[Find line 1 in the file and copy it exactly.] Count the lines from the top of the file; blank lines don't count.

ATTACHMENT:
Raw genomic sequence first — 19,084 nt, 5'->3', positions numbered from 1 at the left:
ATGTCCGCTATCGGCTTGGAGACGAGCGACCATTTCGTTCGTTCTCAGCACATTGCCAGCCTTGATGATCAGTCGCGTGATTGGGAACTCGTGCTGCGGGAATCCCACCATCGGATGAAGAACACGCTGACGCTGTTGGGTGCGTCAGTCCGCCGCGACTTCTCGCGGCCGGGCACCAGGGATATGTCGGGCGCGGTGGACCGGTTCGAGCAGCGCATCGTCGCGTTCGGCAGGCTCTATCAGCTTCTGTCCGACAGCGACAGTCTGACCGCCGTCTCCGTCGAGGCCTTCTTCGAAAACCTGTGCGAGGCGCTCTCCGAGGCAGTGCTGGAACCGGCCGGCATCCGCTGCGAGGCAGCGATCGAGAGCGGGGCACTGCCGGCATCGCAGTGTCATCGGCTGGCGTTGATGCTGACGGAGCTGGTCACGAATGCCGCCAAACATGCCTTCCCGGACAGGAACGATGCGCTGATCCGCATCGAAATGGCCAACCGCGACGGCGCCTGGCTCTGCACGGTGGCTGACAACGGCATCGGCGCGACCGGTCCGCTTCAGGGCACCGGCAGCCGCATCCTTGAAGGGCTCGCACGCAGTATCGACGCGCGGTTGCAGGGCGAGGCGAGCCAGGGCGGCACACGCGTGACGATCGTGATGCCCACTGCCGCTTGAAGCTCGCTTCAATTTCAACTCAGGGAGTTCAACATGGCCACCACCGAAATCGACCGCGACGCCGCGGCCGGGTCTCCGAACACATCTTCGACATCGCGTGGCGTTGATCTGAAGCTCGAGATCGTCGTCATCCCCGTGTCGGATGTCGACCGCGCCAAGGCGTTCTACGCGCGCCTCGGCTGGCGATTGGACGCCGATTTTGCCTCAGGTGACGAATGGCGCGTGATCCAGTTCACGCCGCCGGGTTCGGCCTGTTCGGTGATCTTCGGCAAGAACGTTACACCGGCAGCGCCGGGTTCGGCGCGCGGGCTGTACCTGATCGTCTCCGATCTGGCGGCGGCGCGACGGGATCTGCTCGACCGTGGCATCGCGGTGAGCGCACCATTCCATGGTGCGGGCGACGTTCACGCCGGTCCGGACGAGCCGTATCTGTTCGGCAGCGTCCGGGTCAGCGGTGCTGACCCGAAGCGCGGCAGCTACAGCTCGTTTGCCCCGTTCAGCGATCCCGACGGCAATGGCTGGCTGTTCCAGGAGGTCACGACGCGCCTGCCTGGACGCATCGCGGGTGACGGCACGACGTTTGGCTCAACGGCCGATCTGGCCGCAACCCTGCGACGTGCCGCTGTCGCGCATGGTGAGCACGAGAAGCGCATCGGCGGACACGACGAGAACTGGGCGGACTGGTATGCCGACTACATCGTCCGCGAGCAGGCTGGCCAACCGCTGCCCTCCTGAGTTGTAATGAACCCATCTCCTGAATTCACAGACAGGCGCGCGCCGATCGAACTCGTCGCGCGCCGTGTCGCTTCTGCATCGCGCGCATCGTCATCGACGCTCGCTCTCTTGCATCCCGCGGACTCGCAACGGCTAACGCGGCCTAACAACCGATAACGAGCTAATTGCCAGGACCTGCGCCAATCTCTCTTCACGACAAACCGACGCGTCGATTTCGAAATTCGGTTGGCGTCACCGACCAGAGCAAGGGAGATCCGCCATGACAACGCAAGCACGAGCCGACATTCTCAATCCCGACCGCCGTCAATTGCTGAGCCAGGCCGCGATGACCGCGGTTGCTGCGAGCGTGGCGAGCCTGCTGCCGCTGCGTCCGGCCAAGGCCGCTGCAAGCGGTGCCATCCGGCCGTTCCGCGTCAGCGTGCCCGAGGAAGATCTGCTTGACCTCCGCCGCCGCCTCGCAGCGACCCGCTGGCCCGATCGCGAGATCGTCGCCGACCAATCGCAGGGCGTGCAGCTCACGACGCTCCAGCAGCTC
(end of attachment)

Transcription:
Raw genomic sequence first — 19,084 nt, 5'->3', positions numbered from 1 at the left: